7. Ambrogio Morelli @ 8min 23sec
  8. Alfonso Piccin @ 9min 26sec
  9. Allegro Grandi @ 11min 16sec
  10. Mario Pomposi 2 12min 55sec

Stage 10: Tuesday, June 4, Orvieto - Siena, 146 km

climbAscent: Montepulciano

  1. Mario Bianchi: 5hr 32min 52sec
  2. Alfredo Binda s.t.
  3. Marco Giuntelli s.t.
  4. Ambrogio Morelli s.t.
  5. Leonida Frascarelli s.t.
  6. Antonio Negrini s.t.
  7. Luigi Giacobbe s.t.
  8. Albino Binda s.t.
  9. Alessandro Catalani s.t.
  10. Alfonso Crippa s.t.

GC after Stage 10:

  1. Alfredo Binda: 83hr 1min 5sec
  2. Leonida Frascarelli @ 3min 30sec
  3. Antonio Negrini s.t.
  4. Domenico Piemontesi @ 4min 44sec
  5. Luigi Giacobbe @ 5min 37sec
  6. Giuseppe Pancera @ 6min 38sec
  7. Ambrogio Morelli @ 8min 23sec
  8. Alfonso Piccin @ 10min 51sec
  9. Allegro Grandi @ 11min 18sec
  10. Mario Pomposi @ 12min 55sec

Stage 11: Wednesday, June 5, Siena - La Spezia, 192 km

  1. Alfredo Dinale: 7hr 7min 58sec
  2. Domenico Piemontesi s.t.
  3. Alfredo Binda s.t.
  4. Battista Visconti s.t.
  5. Antonio Negrini s.t.
  6. Felice Bianchi s.t.
  7. Enrico Eboli s.t.
  8. Alfonso Crippa s.t.
  9. Ambrogio Morelli s.t.
  10. Michele Mara s.t.

GC after Stage 11:

  1. Alfredo Binda: 90hr 9min 3sec
  2. Leonida Frascarelli @ 3min 30sec
  3. Antonio Negrini s.t.
  4. Domenico Piemontesi @ 4min 44sec
  5. Luigi Giacobbe @ 5min 37sec
  6. Giuseppe Pancera @ 6min 38sec
  7. Ambrogio Morelli @ 8min 23sec
  8. Allegro Grandi @ 11min 15sec
  9. Alfonso Piccin @ 12min 23sec
  10. Mario Pomposi @ 12min 55sec

Stage 12: Friday, June 7, La Spezia - Parma, 132 km

climbAscent: Poggio di Berceto (841m)

  1. Domenico Piemontesi: 4hr 7min 49sec
  2. Alfredo Binda s.t.
  3. Albino Binda @ 1min 34sec
  4. Amulio Viarengo s.t.
  5. Allegro Grandi s.t.
  6. Michele Orecchia s.t.
  7. Carlo Rovida s.t.
  8. Leonida Frascarelli s.t.
  9. Felice Gremo s.t.
  10. Battista Visconti s.t.

GC after Stage 12:

  1. Alfredo Binda: 94hr 16min 52sec
  2. Domenico Piemontesi @ 3min 44sec
  3. Leonida Frascarelli @ 5min 4sec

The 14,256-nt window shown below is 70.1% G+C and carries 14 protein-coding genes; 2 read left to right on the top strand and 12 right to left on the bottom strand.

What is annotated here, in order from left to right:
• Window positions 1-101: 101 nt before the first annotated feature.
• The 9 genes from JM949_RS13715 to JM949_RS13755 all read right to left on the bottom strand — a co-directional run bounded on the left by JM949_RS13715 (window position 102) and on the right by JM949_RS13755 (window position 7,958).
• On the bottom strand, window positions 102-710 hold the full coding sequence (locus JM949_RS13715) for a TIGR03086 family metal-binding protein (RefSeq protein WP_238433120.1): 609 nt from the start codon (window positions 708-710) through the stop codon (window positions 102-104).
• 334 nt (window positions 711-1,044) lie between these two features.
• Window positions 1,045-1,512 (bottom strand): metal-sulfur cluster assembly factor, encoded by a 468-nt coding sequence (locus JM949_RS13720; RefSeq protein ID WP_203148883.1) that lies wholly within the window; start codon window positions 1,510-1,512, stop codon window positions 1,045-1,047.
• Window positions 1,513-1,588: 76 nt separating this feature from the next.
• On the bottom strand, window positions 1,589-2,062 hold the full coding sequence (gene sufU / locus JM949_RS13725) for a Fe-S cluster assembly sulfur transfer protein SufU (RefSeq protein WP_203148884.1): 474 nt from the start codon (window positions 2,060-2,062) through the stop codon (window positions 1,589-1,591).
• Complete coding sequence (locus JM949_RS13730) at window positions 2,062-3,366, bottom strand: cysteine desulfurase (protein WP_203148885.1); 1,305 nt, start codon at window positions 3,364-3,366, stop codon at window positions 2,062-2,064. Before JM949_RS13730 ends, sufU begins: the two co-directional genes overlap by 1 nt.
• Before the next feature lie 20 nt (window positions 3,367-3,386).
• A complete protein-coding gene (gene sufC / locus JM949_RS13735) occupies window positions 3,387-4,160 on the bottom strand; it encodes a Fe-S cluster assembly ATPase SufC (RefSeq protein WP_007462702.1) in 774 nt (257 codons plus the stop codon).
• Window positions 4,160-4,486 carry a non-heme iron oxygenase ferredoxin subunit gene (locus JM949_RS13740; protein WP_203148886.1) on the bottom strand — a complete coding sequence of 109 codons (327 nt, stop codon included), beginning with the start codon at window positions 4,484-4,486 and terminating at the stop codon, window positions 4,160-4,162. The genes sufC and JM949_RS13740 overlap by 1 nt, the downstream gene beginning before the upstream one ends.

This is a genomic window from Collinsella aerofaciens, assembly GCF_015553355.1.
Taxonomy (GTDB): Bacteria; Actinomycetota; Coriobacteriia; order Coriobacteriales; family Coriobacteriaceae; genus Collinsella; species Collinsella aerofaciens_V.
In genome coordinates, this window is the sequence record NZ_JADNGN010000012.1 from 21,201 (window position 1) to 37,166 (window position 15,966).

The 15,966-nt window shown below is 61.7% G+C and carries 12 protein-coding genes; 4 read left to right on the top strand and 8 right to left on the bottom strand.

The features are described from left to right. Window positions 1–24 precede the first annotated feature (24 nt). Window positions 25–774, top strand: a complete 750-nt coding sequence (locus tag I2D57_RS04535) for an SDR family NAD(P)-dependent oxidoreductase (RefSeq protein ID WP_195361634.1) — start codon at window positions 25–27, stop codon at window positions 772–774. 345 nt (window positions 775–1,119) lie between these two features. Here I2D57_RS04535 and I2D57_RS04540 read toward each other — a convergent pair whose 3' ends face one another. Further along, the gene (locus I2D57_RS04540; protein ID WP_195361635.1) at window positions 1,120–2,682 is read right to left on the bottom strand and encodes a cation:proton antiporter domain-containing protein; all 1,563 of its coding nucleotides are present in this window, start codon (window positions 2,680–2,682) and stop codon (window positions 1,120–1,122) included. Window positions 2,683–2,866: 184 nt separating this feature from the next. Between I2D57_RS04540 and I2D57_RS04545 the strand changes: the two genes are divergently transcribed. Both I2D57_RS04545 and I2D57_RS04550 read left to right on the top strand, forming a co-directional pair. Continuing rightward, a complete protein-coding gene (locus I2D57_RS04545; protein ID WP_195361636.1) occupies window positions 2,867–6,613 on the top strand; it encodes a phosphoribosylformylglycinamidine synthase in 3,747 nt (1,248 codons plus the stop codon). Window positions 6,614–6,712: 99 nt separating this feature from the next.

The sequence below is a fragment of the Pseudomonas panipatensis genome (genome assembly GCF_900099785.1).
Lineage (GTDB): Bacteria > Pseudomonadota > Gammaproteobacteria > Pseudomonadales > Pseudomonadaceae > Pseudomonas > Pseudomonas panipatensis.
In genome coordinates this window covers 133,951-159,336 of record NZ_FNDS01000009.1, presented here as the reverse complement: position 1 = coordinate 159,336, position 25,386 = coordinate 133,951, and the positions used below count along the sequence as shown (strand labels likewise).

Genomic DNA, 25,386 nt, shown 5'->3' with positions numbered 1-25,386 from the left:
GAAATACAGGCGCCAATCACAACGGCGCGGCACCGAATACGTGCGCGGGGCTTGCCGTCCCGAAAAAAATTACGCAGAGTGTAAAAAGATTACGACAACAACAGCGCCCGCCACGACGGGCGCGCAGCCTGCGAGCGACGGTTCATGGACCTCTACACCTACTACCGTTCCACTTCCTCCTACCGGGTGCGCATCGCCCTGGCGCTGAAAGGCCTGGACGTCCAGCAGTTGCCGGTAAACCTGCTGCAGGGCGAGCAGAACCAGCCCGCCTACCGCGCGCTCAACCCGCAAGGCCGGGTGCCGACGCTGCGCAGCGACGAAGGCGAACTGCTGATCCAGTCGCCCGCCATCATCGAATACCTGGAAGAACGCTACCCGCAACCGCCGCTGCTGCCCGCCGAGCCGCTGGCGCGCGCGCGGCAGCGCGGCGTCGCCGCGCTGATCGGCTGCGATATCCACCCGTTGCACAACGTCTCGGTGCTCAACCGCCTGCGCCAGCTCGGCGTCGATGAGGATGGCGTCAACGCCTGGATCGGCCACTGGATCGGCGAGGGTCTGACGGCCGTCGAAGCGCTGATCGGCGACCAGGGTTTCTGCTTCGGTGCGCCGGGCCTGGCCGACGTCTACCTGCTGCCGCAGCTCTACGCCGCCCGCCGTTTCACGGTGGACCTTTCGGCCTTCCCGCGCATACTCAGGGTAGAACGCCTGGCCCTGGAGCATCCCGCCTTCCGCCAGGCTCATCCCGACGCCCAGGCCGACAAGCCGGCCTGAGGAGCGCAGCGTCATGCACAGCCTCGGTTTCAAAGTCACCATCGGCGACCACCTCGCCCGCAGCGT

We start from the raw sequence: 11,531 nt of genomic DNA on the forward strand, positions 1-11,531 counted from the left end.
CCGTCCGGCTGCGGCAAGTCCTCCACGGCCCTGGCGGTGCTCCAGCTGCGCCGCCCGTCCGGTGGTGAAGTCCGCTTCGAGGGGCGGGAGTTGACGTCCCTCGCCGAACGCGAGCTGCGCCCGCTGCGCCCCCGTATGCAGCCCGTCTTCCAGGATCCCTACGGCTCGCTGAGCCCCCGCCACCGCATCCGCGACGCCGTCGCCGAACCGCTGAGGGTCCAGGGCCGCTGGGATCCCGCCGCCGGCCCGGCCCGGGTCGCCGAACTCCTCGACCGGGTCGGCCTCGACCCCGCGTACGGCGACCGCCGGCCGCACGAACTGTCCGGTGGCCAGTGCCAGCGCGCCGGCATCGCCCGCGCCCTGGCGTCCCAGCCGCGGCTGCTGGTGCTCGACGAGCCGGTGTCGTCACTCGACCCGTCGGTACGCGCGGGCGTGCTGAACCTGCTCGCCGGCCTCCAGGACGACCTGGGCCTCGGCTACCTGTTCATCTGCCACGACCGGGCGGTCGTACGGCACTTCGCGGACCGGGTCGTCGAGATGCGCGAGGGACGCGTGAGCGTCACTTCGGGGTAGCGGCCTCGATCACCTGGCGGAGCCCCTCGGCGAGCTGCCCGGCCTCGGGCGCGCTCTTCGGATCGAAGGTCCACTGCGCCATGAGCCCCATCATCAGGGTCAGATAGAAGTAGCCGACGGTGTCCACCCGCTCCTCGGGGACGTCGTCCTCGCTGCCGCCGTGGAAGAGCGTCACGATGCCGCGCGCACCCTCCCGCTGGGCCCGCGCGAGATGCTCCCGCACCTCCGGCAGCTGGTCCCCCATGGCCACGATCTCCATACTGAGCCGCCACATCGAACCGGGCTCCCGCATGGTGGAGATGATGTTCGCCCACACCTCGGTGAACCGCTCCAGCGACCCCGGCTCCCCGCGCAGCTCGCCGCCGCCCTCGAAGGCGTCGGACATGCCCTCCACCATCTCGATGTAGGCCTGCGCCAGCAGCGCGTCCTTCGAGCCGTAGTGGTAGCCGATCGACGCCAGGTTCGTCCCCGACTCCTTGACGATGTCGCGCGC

4. Antonio Negrini @ 6min 36sec
  5. Luigi Giacobbe @ 8min 43sec
  6. Allegro Grandi @ 12min 52sec
  7. Giuseppe Pancera @ 14min 44sec
  8. Alfonso Piccin @ 15min 29sec
  9. Michele Orecchia @ 15min 33sec
  10. Ambrogio Morelli @ 16min 29sec

Stage 13: Saturday, June 8, Parma - Alessandria, 153 km

  1. Alfredo Binda: 5hr 6min 16sec
  2. Domenico Piemontesi s.t.
  3. Antonio Negrini s.t.
  4. Felice Bianchi s.t.
  5. Alfredo Dinale s.t.
  6. Leonida Frascarelli s.t.
  7. Adriano Zanaga s.t.
  8. Amulio Viarengo s.t.
  9. Battista Visconti s.t.
  10. Luigi Giacobbe s.t.

GC after Stage 13:

  1. Alfredo Binda: 99hr 22min 8sec
  2. Domenico Piemontesi @ 3min 44sec
  3. Leonida Frascarelli @ 5min 4sec
  4. Antonio Negrini @ 6min 36sec
  5. Luigi Giacobbe @ 8min 43sec
  6. Allegro Grandi @ 12min 52sec
  7. Giuseppe Pancera @ 14min 44sec
  8. Alfonso Piccin @ 15min 29sec
  9. Michele Orecchia @ 15min 33sec
  10. Ambrogio Morelli @ 16min 29sec

14th and Final Stage: Sunday, June 9, Alessandria - Milano, 218 km

climbAscent: Brinzio

  1. Alfredo Dinale: 7hr 56min 16sec
  2. Alfredo Binda s.t.
  3. Domenico Piemontesi s.t.
  4. Pierino Ferioli s.t.
  5. Alfonso Piccin s.t.
  6. Battista Visconti s.t.
  7. Felice Gremo s.t.
  8. Giovanni Pizzarelli s.t.
  9. Antonio Negrini s.t.
  10. Learco Guerra s.t.

1929 Giro d'Italia Complete Final General Classification


Teams:

Bianchi-Pirelli
Gloria-Hutchinson
Ideor-Pirelli
Legnano-Hutchinson
Maino-Clément
Prina-Pirelli
Touring-Pirelli
Wolsit-Hutchinson


The Story of the 1929 Giro d'Italia

This excerpt is from "The Story of the Giro d'Italia", Volume 1. If you enjoy it we hope you will consider purchasing the book, either print or electronic. The Amazon link here will make either purchase easy.

The organizers designed a fourteen-stage race covering 2,920 kilometers in 1929. That made the average stage only 209 kilometers. The 1929 peloton was about half as large as the 1928 pack, numbering only 166 at the start. Given that 99 riders made it to Milan in 1929, it appeared that Giro management had done a better job of selecting riders who could withstand the rigors of a three week race.

The 1929 edition was seen, quite reasonably, to have Binda as the odds-on favorite against the rest of Italy’s finest: Belloni, Piemontesi, Pancera and Antonio Negrini. There were two new entrants whose gifts had not fully matured, but would put their mark on the Giro in later editions, Raffaele Di Paco and Learco Guerra.

Spring competition gave the pretenders reason to believe that they were in for another caning by the Trumpeter. Binda masterfully won Milan–San Remo, cruising across the finish line with over eight minutes to spare. Both Milan–San Remo and the Giro were Italian contests that year, with only two foreign finishers in Milan–San Remo and none in the Giro.

For only the second time Giro started not in Milan, but in Rome, the other occasion being the 1911 celebration of the unification of Italy.

The first stage was 235 kilometers from Rome to Naples. The evergreen Belloni, who had by now been a professional racer for fourteen years, won the ten-man sprint. Right with him were Negrini, Piemontesi, Binda and Pancera.

Belloni wins stage 1

Gaetano Belloni wins stage 1.